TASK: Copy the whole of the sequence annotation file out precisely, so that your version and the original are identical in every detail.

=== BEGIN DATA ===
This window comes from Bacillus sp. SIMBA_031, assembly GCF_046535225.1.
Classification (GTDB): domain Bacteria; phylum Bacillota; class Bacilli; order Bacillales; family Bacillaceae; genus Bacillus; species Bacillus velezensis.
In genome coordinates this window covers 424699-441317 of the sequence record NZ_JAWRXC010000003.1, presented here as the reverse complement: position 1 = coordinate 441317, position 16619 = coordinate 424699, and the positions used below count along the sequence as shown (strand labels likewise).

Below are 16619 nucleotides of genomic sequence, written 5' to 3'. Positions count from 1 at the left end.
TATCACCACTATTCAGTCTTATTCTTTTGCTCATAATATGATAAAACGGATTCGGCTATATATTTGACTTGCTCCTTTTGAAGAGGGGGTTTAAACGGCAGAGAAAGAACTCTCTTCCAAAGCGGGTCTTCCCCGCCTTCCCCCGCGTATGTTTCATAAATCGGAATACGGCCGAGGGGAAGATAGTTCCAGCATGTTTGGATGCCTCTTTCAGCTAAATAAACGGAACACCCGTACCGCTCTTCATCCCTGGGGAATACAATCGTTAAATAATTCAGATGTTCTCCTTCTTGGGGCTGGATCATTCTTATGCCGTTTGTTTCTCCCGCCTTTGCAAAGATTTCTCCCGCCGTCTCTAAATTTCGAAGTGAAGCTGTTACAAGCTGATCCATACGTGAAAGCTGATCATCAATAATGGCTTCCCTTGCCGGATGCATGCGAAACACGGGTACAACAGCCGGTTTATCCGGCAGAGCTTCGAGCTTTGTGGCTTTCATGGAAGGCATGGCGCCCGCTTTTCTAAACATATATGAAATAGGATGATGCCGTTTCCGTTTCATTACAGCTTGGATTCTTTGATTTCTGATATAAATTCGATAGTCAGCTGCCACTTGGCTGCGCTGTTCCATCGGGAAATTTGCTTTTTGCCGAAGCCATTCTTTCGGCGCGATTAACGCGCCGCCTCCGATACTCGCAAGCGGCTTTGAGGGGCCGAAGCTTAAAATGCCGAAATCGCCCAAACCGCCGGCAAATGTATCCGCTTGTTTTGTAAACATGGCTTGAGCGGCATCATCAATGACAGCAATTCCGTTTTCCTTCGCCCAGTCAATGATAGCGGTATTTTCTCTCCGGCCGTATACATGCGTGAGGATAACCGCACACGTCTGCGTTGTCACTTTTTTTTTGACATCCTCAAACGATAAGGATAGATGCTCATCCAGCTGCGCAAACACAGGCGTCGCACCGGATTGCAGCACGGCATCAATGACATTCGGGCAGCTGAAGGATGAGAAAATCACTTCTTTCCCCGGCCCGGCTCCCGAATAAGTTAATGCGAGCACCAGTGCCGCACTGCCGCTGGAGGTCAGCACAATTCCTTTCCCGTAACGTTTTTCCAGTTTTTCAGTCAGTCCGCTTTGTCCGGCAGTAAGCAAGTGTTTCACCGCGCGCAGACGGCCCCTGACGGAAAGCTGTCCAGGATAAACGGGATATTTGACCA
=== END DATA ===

This window comes from Bacillus sp. SIMBA_031, assembly GCF_046535225.1.
Classification (GTDB): domain Bacteria; phylum Bacillota; class Bacilli; order Bacillales; family Bacillaceae; genus Bacillus; species Bacillus velezensis.
In genome coordinates this window covers 424699-441317 of the sequence record NZ_JAWRXC010000003.1, presented here as the reverse complement: position 1 = coordinate 441317, position 16619 = coordinate 424699, and the positions used below count along the sequence as shown (strand labels likewise).

Below are 16619 nucleotides of genomic sequence, written 5' to 3'. Positions count from 1 at the left end.
TATCACCACTATTCAGTCTTATTCTTTTGCTCATAATATGATAAAACGGATTCGGCTATATATTTGACTTGCTCCTTTTGAAGAGGGGGTTTAAACGGCAGAGAAAGAACTCTCTTCCAAAGCGGGTCTTCCCCGCCTTCCCCCGCGTATGTTTCATAAATCGGAATACGGCCGAGGGGAAGATAGTTCCAGCATGTTTGGATGCCTCTTTCAGCTAAATAAACGGAACACCCGTACCGCTCTTCATCCCTGGGGAATACAATCGTTAAATAATTCAGATGTTCTCCTTCTTGGGGCTGGATCATTCTTATGCCGTTTGTTTCTCCCGCCTTTGCAAAGATTTCTCCCGCCGTCTCTAAATTTCGAAGTGAAGCTGTTACAAGCTGATCCATACGTGAAAGCTGATCATCAATAATGGCTTCCCTTGCCGGATGCATGCGAAACACGGGTACAACAGCCGGTTTATCCGGCAGAGCTTCGAGCTTTGTGGCTTTCATGGAAGGCATGGCGCCCGCTTTTCTAAACATATATGAAATAGGATGATGCCGTTTCCGTTTCATTACAGCTTGGATTCTTTGATTTCTGATATAAATTCGATAGTCAGCTGCCACTTGGCTGCGCTGTTCCATCGGGAAATTTGCTTTTTGCCGAAGCCATTCTTTCGGCGCGATTAACGCGCCGCCTCCGATACTCGCAAGCGGCTTTGAGGGGCCGAAGCTTAAAATGCCGAAATCGCCCAAACCGCCGGCAAATGTATCCGCTTGTTTTGTAAACATGGCTTGAGCGGCATCATCAATGACAGCAATTCCGTTTTCCTTCGCCCAGTCAATGATAGCGGTATTTTCTCTCCGGCCGTATACATGCGTGAGGATAACCGCACACGTCTGCGTTGTCACTTTTTTTTTGACATCCTCAAACGATAAGGATAGATGCTCATCCAGCTGCGCAAACACAGGCGTCGCACCGGATTGCAGCACGGCATCAATGACATTCGGGCAGCTGAAGGATGAGAAAATCACTTCTTTCCCCGGCCCGGCTCCCGAATAAGTTAATGCGAGCACCAGTGCCGCACTGCCGCTGGAGGTCAGCACAATTCCTTTCCCGTAACGTTTTTCCAGTTTTTCAGTCAGTCCGCTTTGTCCGGCAGTAAGCAAGTGTTTCACCGCGCGCAGACGGCCCCTGACGGAAAGCTGTCCAGGATAAACGGGATATTTGACCA